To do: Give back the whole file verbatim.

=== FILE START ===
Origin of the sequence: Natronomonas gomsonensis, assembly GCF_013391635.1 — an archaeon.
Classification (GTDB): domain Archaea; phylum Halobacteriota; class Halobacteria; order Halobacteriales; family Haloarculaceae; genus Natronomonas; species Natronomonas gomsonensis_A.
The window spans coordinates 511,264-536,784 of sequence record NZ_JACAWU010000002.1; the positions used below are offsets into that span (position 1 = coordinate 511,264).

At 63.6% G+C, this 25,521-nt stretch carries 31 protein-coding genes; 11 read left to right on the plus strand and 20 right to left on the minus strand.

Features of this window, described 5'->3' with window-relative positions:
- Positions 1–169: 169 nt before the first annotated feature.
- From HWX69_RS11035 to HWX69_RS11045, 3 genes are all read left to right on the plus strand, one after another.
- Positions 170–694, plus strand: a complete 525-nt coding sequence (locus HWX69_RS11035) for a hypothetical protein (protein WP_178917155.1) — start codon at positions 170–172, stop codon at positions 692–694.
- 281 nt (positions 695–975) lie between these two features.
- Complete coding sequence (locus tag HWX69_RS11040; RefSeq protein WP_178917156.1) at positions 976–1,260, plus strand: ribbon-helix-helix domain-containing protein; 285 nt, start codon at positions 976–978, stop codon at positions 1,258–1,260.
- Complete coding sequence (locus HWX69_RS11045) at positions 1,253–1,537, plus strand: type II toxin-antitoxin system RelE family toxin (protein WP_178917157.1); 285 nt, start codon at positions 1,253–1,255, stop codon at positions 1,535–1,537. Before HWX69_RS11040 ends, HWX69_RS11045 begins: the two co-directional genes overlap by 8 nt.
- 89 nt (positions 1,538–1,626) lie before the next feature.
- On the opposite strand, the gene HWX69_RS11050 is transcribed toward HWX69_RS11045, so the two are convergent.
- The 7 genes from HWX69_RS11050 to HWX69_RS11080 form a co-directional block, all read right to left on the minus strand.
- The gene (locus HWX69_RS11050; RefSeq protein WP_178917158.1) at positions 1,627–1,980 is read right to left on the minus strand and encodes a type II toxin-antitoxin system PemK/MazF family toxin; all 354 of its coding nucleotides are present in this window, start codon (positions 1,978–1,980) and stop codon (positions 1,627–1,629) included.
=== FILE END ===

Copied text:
Origin of the sequence: Natronomonas gomsonensis, assembly GCF_013391635.1 — an archaeon.
Classification (GTDB): domain Archaea; phylum Halobacteriota; class Halobacteria; order Halobacteriales; family Haloarculaceae; genus Natronomonas; species Natronomonas gomsonensis_A.
The window spans coordinates 511,264-536,784 of sequence record NZ_JACAWU010000002.1; the positions used below are offsets into that span (position 1 = coordinate 511,264).

At 63.6% G+C, this 25,521-nt stretch carries 31 protein-coding genes; 11 read left to right on the plus strand and 20 right to left on the minus strand.

Features of this window, described 5'->3' with window-relative positions:
- Positions 1–169: 169 nt before the first annotated feature.
- From HWX69_RS11035 to HWX69_RS11045, 3 genes are all read left to right on the plus strand, one after another.
- Positions 170–694, plus strand: a complete 525-nt coding sequence (locus HWX69_RS11035) for a hypothetical protein (protein WP_178917155.1) — start codon at positions 170–172, stop codon at positions 692–694.
- 281 nt (positions 695–975) lie between these two features.
- Complete coding sequence (locus tag HWX69_RS11040; RefSeq protein WP_178917156.1) at positions 976–1,260, plus strand: ribbon-helix-helix domain-containing protein; 285 nt, start codon at positions 976–978, stop codon at positions 1,258–1,260.
- Complete coding sequence (locus HWX69_RS11045) at positions 1,253–1,537, plus strand: type II toxin-antitoxin system RelE family toxin (protein WP_178917157.1); 285 nt, start codon at positions 1,253–1,255, stop codon at positions 1,535–1,537. Before HWX69_RS11040 ends, HWX69_RS11045 begins: the two co-directional genes overlap by 8 nt.
- 89 nt (positions 1,538–1,626) lie before the next feature.
- On the opposite strand, the gene HWX69_RS11050 is transcribed toward HWX69_RS11045, so the two are convergent.
- The 7 genes from HWX69_RS11050 to HWX69_RS11080 form a co-directional block, all read right to left on the minus strand.
- The gene (locus HWX69_RS11050; RefSeq protein WP_178917158.1) at positions 1,627–1,980 is read right to left on the minus strand and encodes a type II toxin-antitoxin system PemK/MazF family toxin; all 354 of its coding nucleotides are present in this window, start codon (positions 1,978–1,980) and stop codon (positions 1,627–1,629) included.